International research and capacity building also have a long history at Cornell. The Cornell-Nanking Crop Improvement Program, a cooperative agricultural exchange program, was carried out in China between 1925 and 1931 to improve the major food crops of northern China and train Chinese investigators in crop improvement techniques. That effort paved the way for many post-World War II technical assistance programs involving American universities and their counterparts overseas.
Today, the Einaudi Center, Cornell Abroad and a long list of faculty-initiated research collaborations mark Cornell as an effective partner in international pursuits. Newer initiatives that have signaled Cornell’s emergence as a premier international university include the Weill Cornell Medical College-Qatar, the first American medical school to offer its M.D. degree overseas. Earlier this fall, we announced the establishment of a master’s of professional studies degree program in international agriculture, with emphasis on watershed management, at Bahir Dar University in Ethiopia. We also recently hosted a Gates Foundation workshop on agriculture and information technology for the developing world and established an Engineering Study Abroad pilot program in Spain.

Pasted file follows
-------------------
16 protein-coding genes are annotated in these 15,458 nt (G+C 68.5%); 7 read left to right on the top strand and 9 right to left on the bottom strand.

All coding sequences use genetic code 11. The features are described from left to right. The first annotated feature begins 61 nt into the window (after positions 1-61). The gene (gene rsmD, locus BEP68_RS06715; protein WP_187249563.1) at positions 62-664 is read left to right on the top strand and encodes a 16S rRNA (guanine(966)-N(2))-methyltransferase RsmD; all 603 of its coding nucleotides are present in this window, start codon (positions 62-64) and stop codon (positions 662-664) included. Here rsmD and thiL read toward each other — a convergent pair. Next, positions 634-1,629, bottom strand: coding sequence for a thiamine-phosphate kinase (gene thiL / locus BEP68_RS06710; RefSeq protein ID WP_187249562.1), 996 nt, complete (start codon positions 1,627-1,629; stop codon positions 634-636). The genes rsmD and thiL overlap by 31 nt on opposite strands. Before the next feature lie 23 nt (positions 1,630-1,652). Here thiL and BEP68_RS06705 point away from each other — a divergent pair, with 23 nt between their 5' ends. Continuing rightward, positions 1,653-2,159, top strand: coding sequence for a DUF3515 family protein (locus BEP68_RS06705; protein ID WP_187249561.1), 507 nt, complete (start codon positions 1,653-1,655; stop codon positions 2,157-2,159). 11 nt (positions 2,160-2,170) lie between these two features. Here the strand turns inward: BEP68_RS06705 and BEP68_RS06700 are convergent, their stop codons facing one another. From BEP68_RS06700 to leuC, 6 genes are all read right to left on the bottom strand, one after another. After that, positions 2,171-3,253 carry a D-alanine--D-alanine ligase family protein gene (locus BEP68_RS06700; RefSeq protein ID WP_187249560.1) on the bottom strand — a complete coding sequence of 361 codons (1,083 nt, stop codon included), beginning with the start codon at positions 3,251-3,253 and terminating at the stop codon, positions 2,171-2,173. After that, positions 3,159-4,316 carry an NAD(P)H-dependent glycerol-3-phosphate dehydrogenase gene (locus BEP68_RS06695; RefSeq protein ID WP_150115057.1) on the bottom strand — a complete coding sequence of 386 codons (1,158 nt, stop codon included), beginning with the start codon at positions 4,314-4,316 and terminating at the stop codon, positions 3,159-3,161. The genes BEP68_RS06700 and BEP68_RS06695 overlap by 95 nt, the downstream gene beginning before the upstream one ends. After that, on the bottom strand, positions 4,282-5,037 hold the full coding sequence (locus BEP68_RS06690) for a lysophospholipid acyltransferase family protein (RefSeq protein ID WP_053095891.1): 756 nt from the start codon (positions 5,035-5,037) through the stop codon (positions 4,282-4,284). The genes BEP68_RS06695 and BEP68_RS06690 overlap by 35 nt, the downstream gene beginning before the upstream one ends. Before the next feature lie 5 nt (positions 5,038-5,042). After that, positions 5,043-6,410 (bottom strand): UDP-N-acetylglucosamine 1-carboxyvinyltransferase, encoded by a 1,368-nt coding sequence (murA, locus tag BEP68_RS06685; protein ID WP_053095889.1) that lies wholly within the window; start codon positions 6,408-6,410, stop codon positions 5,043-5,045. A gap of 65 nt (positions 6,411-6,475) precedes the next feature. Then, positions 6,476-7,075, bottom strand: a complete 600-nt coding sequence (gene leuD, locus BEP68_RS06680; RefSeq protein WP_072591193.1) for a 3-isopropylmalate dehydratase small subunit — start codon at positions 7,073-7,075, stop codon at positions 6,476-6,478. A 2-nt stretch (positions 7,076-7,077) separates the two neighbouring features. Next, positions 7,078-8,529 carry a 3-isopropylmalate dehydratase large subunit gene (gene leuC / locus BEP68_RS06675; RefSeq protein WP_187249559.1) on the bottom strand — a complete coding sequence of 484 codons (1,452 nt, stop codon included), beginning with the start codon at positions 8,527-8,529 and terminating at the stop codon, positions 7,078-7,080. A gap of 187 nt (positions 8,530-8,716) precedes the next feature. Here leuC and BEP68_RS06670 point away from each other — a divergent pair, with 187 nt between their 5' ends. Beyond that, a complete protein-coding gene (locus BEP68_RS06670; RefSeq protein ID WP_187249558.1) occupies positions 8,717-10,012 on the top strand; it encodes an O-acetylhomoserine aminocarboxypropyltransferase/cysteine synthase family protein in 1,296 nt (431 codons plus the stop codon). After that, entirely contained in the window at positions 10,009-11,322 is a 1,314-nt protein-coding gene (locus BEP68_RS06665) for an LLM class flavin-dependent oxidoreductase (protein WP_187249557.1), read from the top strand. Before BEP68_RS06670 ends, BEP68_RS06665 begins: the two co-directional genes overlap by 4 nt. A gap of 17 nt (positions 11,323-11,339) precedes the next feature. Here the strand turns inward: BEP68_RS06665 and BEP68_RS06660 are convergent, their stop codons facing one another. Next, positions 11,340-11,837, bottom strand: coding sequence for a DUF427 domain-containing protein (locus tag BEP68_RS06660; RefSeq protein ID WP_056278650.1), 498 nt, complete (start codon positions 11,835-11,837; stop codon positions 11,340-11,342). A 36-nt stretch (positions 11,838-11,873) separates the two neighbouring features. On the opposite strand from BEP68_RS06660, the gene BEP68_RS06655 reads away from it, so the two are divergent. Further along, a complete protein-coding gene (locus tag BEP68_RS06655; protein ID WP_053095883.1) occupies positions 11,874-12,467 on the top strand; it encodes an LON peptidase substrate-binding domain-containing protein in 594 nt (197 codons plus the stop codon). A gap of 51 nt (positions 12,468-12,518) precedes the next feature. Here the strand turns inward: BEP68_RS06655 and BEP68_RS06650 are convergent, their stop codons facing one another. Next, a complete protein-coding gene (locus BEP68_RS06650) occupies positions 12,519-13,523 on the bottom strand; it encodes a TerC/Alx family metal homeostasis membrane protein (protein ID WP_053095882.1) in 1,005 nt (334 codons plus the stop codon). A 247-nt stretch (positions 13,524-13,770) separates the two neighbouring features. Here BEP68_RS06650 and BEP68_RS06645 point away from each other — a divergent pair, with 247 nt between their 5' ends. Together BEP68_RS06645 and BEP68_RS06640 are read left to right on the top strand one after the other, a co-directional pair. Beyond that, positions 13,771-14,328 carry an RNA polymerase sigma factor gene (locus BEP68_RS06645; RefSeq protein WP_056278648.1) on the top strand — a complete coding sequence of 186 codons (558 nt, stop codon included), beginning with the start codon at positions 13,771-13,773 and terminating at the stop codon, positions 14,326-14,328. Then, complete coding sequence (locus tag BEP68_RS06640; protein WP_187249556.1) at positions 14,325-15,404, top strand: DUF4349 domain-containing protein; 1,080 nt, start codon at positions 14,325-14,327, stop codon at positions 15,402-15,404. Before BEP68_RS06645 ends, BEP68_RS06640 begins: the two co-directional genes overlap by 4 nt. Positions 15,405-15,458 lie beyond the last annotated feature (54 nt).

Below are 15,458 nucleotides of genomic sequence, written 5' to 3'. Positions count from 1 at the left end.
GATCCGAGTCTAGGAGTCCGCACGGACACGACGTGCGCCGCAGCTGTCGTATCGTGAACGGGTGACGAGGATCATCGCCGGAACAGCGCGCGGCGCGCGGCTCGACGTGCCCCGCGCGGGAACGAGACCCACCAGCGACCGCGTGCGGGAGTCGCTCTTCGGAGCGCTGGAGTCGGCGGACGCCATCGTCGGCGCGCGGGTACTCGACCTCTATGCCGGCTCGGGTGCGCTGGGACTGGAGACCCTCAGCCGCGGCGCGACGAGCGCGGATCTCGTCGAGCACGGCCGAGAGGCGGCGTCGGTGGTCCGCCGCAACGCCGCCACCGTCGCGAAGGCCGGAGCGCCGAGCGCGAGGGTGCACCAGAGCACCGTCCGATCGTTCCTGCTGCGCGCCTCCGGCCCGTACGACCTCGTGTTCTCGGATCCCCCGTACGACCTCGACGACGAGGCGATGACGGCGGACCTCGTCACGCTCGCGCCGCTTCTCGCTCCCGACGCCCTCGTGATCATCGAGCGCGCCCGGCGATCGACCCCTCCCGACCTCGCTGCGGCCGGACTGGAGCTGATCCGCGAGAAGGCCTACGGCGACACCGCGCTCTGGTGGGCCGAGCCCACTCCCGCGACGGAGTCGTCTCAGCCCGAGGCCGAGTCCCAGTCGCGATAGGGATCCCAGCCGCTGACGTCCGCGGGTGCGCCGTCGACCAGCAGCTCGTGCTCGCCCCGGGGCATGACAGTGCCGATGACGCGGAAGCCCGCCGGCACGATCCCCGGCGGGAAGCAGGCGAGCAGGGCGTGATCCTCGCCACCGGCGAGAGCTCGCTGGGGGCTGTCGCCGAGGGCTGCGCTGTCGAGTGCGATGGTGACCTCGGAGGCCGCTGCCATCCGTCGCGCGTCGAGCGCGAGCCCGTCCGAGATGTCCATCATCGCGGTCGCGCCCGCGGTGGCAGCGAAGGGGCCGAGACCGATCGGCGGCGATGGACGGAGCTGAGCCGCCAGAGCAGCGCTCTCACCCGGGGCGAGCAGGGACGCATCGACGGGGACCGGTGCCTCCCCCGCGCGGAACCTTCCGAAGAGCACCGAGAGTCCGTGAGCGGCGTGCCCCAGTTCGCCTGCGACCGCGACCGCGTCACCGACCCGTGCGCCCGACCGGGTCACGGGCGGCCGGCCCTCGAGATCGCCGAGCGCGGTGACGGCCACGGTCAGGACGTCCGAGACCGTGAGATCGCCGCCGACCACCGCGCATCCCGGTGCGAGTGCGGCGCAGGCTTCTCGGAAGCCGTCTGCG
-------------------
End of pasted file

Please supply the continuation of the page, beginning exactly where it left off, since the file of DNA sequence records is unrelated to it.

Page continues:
There is more that we can do, not only on our own campus, but also in partnership with others, to make universities more central to human and institutional capacity building overseas. At last spring’s commencement ceremonies in Schoellkopf Stadium and at Weill Cornell Medical College’s commencement at Carnegie Hall, I suggested that American research universities could be the center of a new type of global university initiative devoted to capacity building in the developing world.
For several years, there has been growing enthusiasm at Cornell, in the broader higher education community and in other sectors for a serious exploration of the role that America’s colleges and universities can play in building human and institutional capacity abroad. On our own campus, we have seen a substantial increase in requests from students and faculty members for funding that would allow them to carry out short-term projects and/or participate in short-term study or service opportunities abroad. We do not yet have the resources we need to meet all of these requests.
We are, however, refining our campaign priorities as they relate to our international programs. Certainly needs on our own campuses are paramount, but I choose not to see this as a “zero-sum” game. We must and will seek other, specific support for international activities, and I firmly believe that the current global climate, especially the frictions, fears and misunderstandings between cultures, requires responses that universities are uniquely qualified to supply: dialogue, learning, creativity and discovery. I look forward to discussion with the campus community and alumni to develop the optimal emphasis on international endeavors for Cornell.
David J. Skorton is the President of Cornell University. He can be contacted at firstname.lastname@example.org. From David appears every month.